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I forgot to turn on the heater in Frostpunk and 100 people died

frostpunk trailer gameplay 11 bit studios

On the first night all my people froze to death. The -20 degree cold made fast work of the huddled families. Their fingers stiffened, their toes numbed, and one by one they became still as statues. Silly, really: I’d forgotten to turn on the coal-burning generator at the centre of town.

For a different sort of horror, Cities: Skylines is dealing with poop in its Green Cities expansion.

Set at the end of the 19th century, 11 Bit Studios’ city builder Frostpunk puts you in a world that has been swept by arctic storms, killing millions, and the pockets of humanity that are left clustered around unfinished generators. As city manager, you have to get one of these generators running, maintain it, and then expand its warmth to cover an entire city so that its people can survive the long winter.

The immediate threat is the cold; it meets your mistakes with sickness, frostbite, and death. If you don’t find enough coal and your generators powers down, or you don’t have adequate housing for your people, or even if you send your miners to work on a particularly harsh day, then you will be punished.

frostpunk trailer gameplay 11 bit studios

As I found in my second attempt at the demo, you can’t just focus on battling the cold, though. I sent my workers to collect coal which I used to fuel the generator (which I remembered to turn on this time), while directing my remaining workers to build tents to shelter them from the worst of the cold. Still, I soon found myself having to distribute my limited resources as best I could about the town. Besides coal, I had to get food, wood, and steel. I needed to use some of my workers to staff the infirmary, the workshop needed engineers so I could research new technologies, and if I wanted to make the most of my food then I need to pull workers away from the resource fields to cook the game my hunters brought back. Even space is at a premium: only the buildings closest to the generator will be heated, so if you have your houses just a row away from the heater the occupants will get sick and freeze in the night.

Frostpunk fast becomes a game about keeping a frozen toe ahead of a desperate situation, managing the many demands on your attention. Many city builders are about resource management, but Frostpunk’s setting – the simple, unforgiving harshness of winter – lends those mechanical demands gravity.

The biggest challenge is keeping pace with the changing needs of your town. When Frostpunk starts there are piles of loose resources near your generator that your workers can gather. However, they’re finite and once those piles are depleted you need to have built mines and saw mills or you’ll quickly run out of resources. Before you can build those resource buildings, you need to research them in your workshop, which means you need to have set aside the resources to build the workshop, the resources to research the buildings, and the engineers to staff the workshop. Doing all this will have been at the cost of building and researching other buildings – like warm housing.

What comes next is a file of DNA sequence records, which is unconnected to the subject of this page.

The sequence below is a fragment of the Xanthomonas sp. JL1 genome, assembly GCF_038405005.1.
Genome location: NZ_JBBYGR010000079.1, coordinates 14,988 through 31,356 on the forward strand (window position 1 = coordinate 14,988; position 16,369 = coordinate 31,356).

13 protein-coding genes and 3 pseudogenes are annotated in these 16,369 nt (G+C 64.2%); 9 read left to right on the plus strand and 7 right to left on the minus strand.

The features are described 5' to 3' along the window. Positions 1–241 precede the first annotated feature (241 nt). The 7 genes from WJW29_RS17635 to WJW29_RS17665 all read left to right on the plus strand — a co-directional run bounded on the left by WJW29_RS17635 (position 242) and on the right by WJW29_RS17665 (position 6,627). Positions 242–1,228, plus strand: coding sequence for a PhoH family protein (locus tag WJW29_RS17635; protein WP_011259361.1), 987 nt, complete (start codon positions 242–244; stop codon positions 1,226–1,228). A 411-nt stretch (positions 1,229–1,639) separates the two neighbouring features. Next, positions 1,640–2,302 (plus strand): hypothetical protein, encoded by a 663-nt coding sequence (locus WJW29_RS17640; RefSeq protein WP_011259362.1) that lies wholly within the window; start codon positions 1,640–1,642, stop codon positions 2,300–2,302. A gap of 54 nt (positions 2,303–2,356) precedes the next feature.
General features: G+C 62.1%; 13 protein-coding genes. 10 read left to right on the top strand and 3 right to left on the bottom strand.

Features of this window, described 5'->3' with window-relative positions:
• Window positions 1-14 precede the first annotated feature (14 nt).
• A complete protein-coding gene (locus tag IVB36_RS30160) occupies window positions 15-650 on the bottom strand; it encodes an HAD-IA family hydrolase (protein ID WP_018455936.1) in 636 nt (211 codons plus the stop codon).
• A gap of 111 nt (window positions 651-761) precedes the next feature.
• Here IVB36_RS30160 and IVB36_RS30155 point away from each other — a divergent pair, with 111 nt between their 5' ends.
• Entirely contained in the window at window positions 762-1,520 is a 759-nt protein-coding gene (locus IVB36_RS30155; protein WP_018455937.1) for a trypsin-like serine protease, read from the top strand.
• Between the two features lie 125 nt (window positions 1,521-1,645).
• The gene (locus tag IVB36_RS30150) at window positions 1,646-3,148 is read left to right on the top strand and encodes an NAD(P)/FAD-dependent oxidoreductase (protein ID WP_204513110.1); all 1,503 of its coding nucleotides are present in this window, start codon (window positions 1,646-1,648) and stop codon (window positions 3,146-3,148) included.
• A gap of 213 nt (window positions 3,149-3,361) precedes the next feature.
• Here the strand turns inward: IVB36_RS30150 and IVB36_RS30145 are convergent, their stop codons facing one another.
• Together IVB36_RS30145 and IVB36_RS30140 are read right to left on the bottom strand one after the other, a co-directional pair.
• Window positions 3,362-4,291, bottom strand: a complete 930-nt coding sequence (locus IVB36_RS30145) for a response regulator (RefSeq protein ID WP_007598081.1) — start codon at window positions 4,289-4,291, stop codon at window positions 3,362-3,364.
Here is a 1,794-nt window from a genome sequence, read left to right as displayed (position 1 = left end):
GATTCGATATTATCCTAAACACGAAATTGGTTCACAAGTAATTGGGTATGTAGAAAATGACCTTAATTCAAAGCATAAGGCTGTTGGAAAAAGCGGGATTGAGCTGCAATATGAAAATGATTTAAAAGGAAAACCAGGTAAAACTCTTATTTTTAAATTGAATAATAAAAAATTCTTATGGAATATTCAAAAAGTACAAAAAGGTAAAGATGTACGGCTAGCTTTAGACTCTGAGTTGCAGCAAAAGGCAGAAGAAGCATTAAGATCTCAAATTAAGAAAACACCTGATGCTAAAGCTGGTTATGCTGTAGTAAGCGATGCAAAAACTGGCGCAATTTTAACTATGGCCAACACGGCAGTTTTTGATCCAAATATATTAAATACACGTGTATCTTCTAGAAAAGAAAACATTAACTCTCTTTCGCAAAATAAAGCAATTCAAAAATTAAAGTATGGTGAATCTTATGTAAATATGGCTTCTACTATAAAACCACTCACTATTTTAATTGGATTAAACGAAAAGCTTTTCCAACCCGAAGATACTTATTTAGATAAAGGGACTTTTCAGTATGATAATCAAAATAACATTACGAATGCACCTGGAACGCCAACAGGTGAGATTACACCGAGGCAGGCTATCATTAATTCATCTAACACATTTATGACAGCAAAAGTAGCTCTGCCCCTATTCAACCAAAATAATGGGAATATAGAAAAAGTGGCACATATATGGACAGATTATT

Through the workshop, you can also learn to build a beacon, a vital addition to your town. The beacon lets you hire scouts and gives you access to the world map. You soon find out that your small town is located in a vast landscape dotted with points of interest. Through the world map, you can then send scouts to explore abandoned observatories, ruined towns, and signal fires in the distance. There, they might find resources they can bring back to town or, if they’re lucky, survivors. This is the only way I’ve come across to expand your populace (or replace the people that have died under your leadership).

The world map is more than an access point to resources, it’s also 11 Bit Studios’ route to fleshing out Frostpunk’s alternate history. Every time your scouts search a new location you’re given a slight text description of what they find – frozen bodies, evidence of cannibalism, a map to other towns, stories of survivors who fled the storms to the south. It’s a dexterous way of humanising and grounding a game about balancing systems.

A final systemic twist that gives Frostpunk its harsh flavour are the game’s laws. Each day, you can set a new law for your growing town, some will dictate if bodies should be buried in a cemetery or left in a pit, others let you push your townspeople to work 24-hour shifts in emergencies.

frostpunk trailer gameplay 11 bit studios

All of these laws have their plusses and minuses, like child labour, for instance. If you sign the bill forcing children to work then you increase your workforce with the stroke of a pen, which means more resources and a greater chance of survival. However, this decision can also spin off a debilitating chain of events. You might get a notification to say a child has died of frostbite after you sent them to collect coal in a storm. A dead child means discontent in the town rises, if that gets too high then you’ll be kicked out of town, ending the game. But, if you don’t use the child labour, you don’t get the extra labour, which means your people might starve.

I’ve only been playing a brief demo, one that lets me play the first ten days of the game, but with each playthrough I’ve been able to create radically different towns. Some of them have prospered, many of them haven’t made it past day four. Frostpunk is a city builder that is systemically going to push you to have an icy view of the people who work for you, pushing them to their limit for the good of the whole town, but one that also reminds you throughout of the the human cost of your choices.